Growing up in the Westover area of Southside, Jermain Hartsfield was different from other kids. While they enjoyed music, he was obsessed with it.
“I had a record collection when I was eight years old,” says the 51-year-old rapper and hip-hop historian best known today as JayQuan. “I’d sit and pour over the liner notes, and I knew if I saw the Mizelle brothers producing on a Blue Note record, it was worth listening to. I knew that stuff way too early – who the engineer was, the studio where it was recorded, ”
He says that when hip-hop came on the scene in 1979 with Sugarhill Gang’s “Rapper’s Delight,” it took over his life. “I immediately wanted to perform. It hit me as soon as it came out, even though my parents and their generation thought rap was a fad. My grandma hated it, and even though I loved my grandma, that just pushed me to it.”
As a member of Too Def Crew (later The First Sons), a seminal Richmond rap trio in the mold of the popular Run-DMC, Quan forged his own music history during hip-hop’s so-called ’80s golden period. The group opened local shows for Heavy D, the Jungle Brothers and UTFO at Richmond Coliseum and Arthur Ashe Center, and released a now-collectible 45 on Hopewell’s Think Tank label. “Regionally, it did very well and we got airplay [on WKIE, the first local station to feature hip-hop]. I mean, I was signing autographs as a 10th grader at Huguenot,” he recalls with a chuckle.
While he was making the music, he was also documenting it. An avowed packrat — “my wife and kids call me a hoarder” — Quan had been assembling from the earliest days a growing collection of press clippings. “The British music magazines were pretty good in documenting early rap,” he says. “But it took years for the Black media in America, like Jet and Ebony, to cover it. They totally missed the first years of the music.”
In 1995, when the internet was in its wild west days, the ECPI graduate says that he immediately recognized an informational void. “At that time, there was no social media, no YouTube, no Google. I searched for hip-hop and rap music and there were only two or three websites — and those were focused on later groups like Run D.M.C. and KRS-One.” He worried that the emerging internet would present a skewed history by “missing the beginning.”
He learned how to build web pages and began documenting the work of the earliest hip-hop performers, eventually interviewing, among many others, the pioneering likes of Spoonie G., Kurtis Blow and Grandmaster Flash & the Furious Five (he now serves as the latter group’s official “Minister of Information”).
“JayQuan is a gatekeeper,” says Patrick Chaplin, a.k.a. Divine, his collaborator in Too Def Crew, and a Brooklyn, N.Y. native. “I love hip hop but Jay is in love with hip-hop. He really should have been from New York, where the music started. I think being from Richmond has kept more people from knowing about him and taking his work seriously.”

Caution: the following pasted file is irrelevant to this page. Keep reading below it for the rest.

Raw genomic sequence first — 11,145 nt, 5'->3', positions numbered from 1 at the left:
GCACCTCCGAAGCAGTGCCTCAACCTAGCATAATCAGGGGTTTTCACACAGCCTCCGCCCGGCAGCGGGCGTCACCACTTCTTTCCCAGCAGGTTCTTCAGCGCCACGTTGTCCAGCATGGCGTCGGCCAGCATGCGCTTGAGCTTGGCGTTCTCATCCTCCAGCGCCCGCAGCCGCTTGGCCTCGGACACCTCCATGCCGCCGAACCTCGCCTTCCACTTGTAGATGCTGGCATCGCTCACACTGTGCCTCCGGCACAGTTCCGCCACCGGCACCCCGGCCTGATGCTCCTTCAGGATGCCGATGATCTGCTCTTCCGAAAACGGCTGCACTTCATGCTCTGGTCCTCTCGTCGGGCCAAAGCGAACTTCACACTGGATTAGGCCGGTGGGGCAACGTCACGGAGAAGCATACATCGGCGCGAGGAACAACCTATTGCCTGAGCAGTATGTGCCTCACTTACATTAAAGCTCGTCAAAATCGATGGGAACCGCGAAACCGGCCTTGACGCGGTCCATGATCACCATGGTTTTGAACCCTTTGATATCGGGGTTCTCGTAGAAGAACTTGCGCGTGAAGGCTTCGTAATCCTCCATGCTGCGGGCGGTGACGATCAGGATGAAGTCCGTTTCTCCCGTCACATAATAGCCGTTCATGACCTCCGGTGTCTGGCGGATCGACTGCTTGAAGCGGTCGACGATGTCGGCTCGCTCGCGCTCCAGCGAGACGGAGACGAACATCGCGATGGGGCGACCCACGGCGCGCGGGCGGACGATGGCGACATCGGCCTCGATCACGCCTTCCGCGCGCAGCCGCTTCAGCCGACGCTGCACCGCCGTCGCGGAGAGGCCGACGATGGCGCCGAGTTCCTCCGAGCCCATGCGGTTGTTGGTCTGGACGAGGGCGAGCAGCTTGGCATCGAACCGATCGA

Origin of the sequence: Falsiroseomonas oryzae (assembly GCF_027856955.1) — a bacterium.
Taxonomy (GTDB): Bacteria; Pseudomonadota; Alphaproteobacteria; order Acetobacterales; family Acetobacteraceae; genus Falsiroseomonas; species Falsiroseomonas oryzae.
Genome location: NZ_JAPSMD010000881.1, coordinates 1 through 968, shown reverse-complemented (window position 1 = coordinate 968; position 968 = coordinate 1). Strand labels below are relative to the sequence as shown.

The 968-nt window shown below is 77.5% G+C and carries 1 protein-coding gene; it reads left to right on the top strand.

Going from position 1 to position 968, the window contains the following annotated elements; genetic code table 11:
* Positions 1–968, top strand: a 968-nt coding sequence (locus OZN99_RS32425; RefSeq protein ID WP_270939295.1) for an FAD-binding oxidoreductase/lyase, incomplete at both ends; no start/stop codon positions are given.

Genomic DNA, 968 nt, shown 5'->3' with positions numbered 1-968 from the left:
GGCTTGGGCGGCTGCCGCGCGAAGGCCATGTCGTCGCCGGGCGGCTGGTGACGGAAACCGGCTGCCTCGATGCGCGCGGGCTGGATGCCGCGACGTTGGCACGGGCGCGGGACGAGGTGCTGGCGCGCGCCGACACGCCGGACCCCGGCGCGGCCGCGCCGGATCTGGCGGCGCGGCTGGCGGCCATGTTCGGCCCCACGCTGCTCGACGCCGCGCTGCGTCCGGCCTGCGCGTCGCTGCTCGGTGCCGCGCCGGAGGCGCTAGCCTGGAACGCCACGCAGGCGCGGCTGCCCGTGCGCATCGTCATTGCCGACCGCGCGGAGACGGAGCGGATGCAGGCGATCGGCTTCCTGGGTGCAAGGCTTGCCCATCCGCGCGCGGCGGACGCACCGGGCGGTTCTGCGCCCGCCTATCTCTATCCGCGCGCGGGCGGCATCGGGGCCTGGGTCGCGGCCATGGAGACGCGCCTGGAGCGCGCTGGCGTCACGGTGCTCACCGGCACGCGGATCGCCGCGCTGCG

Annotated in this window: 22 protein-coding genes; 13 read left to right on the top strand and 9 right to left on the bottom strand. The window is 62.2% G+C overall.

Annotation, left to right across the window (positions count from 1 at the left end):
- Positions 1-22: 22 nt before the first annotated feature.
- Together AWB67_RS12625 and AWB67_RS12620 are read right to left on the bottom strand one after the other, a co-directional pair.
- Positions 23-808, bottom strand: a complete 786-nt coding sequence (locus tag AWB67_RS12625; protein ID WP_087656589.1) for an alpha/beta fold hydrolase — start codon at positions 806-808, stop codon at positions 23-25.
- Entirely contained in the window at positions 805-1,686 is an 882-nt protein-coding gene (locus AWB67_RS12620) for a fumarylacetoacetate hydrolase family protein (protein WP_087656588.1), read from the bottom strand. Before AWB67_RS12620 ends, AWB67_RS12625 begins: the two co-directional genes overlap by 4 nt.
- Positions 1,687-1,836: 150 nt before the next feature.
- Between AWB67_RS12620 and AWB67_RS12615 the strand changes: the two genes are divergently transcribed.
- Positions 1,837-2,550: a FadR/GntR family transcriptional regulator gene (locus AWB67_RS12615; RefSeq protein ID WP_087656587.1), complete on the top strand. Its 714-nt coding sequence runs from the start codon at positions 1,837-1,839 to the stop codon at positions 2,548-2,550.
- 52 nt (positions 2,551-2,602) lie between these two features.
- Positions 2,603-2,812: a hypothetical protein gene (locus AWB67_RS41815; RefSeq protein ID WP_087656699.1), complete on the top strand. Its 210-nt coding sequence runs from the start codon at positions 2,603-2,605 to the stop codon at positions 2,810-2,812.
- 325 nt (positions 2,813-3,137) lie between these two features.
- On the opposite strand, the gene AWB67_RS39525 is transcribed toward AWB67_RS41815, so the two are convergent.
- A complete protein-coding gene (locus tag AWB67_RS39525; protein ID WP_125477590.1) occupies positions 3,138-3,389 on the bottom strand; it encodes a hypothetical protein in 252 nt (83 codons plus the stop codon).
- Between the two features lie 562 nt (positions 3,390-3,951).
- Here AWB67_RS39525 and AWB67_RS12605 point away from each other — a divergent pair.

While writing occasionally for Universal Music and online magazines like B Boy Document, he’s published much of his features and interviews at jay-quan.com, and eventually launched a regular podcast called The Foundation, available on Spotify. In 2017, he initiated a YouTube series called The Lessons, which he calls “video cliff notes” about the music, garnering hundreds of thousands of hits and earning rebroadcasts from Chuck D. himself on the Public Enemy leader’s Rapstation website.
Importantly, he recently became the lead content provider for Rock the Bells, LL Cool J’s hip-hop news website. This full-time writing gig marks the first time that the official historian for D.C.’s National Hip-Hop Museum has been able to give up his day job as an IT technician and concentrate full-time on hip-hop, specifically on writing his long-awaited first book, “The Evolution and De-evolution of Rap Music.”
“It takes a lot of effort to research and study early rap because the information is very scarce,” says filmmaker, DJ and longtime friend Brad Johnston, a.k.a. El Bravador, one half-of the Z Rock Crew, which hosted a landmark early ’80s hip-hop show on 1540 AM WKIE. “We’ve had a lot of originators with information who took it to the grave with them. But Jay started doing this 25 years ago and managed to talk to a lot of these guys when they were still here… he has a lot of stories that he hasn’t written about yet.”
JayQuan’s work has been sourced in books like “The Anthology of Rap” [Yale University Press] while his YouTube lessons — like an excellent overview of the rap records released in 1979 — have been used in schools, including a course on the history of hip-hop at Virginia Commonwealth University, where he has lectured. “It’s been a labor of love but I’m aware that others have profited off of it,” he says. He’s pulling most of his YouTube videos so he can relaunch them at a later date as official teaching tools, and his new Foundation Filmworks is concentrating on hip-hop documentaries.
Given how mainstream hip-hop music has become — witness this year’s Super Bowl halftime show — JayQuan still stands apart in exhaustively documenting the music’s original roots. Does that surprise him? Not really, he says.
“Old-school rap is an acquired taste. You had to be there. If you weren’t there, and you aren’t of the age that you remember it, you’ll probably say, ‘what is this?'”